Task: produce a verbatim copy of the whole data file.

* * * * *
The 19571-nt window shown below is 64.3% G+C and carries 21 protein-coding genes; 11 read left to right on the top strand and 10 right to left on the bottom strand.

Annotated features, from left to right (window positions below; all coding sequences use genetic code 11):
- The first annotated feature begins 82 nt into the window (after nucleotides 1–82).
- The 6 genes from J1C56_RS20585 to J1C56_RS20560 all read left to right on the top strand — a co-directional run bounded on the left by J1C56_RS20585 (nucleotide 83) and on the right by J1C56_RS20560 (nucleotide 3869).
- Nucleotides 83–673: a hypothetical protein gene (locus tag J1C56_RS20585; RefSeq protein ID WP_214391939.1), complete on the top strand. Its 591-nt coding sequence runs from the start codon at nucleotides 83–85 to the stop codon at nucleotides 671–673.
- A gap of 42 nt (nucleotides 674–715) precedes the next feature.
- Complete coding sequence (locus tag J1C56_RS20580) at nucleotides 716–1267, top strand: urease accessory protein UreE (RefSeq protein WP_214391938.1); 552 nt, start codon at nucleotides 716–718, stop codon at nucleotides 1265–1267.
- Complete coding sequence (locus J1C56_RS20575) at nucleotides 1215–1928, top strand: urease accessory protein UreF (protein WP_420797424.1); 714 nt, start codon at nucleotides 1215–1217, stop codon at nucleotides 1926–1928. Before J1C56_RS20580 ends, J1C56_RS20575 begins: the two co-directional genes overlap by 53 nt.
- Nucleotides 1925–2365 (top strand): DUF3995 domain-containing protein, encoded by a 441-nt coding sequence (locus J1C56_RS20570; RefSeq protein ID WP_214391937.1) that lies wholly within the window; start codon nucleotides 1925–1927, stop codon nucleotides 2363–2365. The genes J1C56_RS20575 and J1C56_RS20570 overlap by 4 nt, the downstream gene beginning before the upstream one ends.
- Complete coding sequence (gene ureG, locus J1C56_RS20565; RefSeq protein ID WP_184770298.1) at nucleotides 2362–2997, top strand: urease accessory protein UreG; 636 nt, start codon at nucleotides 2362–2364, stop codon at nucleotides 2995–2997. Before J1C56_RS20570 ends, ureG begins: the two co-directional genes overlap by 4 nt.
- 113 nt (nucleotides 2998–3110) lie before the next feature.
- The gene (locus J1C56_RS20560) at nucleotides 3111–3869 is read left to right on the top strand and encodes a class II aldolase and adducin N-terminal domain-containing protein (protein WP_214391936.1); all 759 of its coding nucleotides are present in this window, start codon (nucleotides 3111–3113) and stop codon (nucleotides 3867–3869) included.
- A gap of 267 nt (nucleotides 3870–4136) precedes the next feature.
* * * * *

The 19571-nt window shown below is 64.3% G+C and carries 21 protein-coding genes; 11 read left to right on the top strand and 10 right to left on the bottom strand.

Annotated features, from left to right (window positions below; all coding sequences use genetic code 11):
- The first annotated feature begins 82 nt into the window (after nucleotides 1–82).
- The 6 genes from J1C56_RS20585 to J1C56_RS20560 all read left to right on the top strand — a co-directional run bounded on the left by J1C56_RS20585 (nucleotide 83) and on the right by J1C56_RS20560 (nucleotide 3869).
- Nucleotides 83–673: a hypothetical protein gene (locus tag J1C56_RS20585; RefSeq protein ID WP_214391939.1), complete on the top strand. Its 591-nt coding sequence runs from the start codon at nucleotides 83–85 to the stop codon at nucleotides 671–673.
- A gap of 42 nt (nucleotides 674–715) precedes the next feature.
- Complete coding sequence (locus tag J1C56_RS20580) at nucleotides 716–1267, top strand: urease accessory protein UreE (RefSeq protein WP_214391938.1); 552 nt, start codon at nucleotides 716–718, stop codon at nucleotides 1265–1267.
- Complete coding sequence (locus J1C56_RS20575) at nucleotides 1215–1928, top strand: urease accessory protein UreF (protein WP_420797424.1); 714 nt, start codon at nucleotides 1215–1217, stop codon at nucleotides 1926–1928. Before J1C56_RS20580 ends, J1C56_RS20575 begins: the two co-directional genes overlap by 53 nt.
- Nucleotides 1925–2365 (top strand): DUF3995 domain-containing protein, encoded by a 441-nt coding sequence (locus J1C56_RS20570; RefSeq protein ID WP_214391937.1) that lies wholly within the window; start codon nucleotides 1925–1927, stop codon nucleotides 2363–2365. The genes J1C56_RS20575 and J1C56_RS20570 overlap by 4 nt, the downstream gene beginning before the upstream one ends.
- Complete coding sequence (gene ureG, locus J1C56_RS20565; RefSeq protein ID WP_184770298.1) at nucleotides 2362–2997, top strand: urease accessory protein UreG; 636 nt, start codon at nucleotides 2362–2364, stop codon at nucleotides 2995–2997. Before J1C56_RS20570 ends, ureG begins: the two co-directional genes overlap by 4 nt.
- 113 nt (nucleotides 2998–3110) lie before the next feature.
- The gene (locus J1C56_RS20560) at nucleotides 3111–3869 is read left to right on the top strand and encodes a class II aldolase and adducin N-terminal domain-containing protein (protein WP_214391936.1); all 759 of its coding nucleotides are present in this window, start codon (nucleotides 3111–3113) and stop codon (nucleotides 3867–3869) included.
- A gap of 267 nt (nucleotides 3870–4136) precedes the next feature.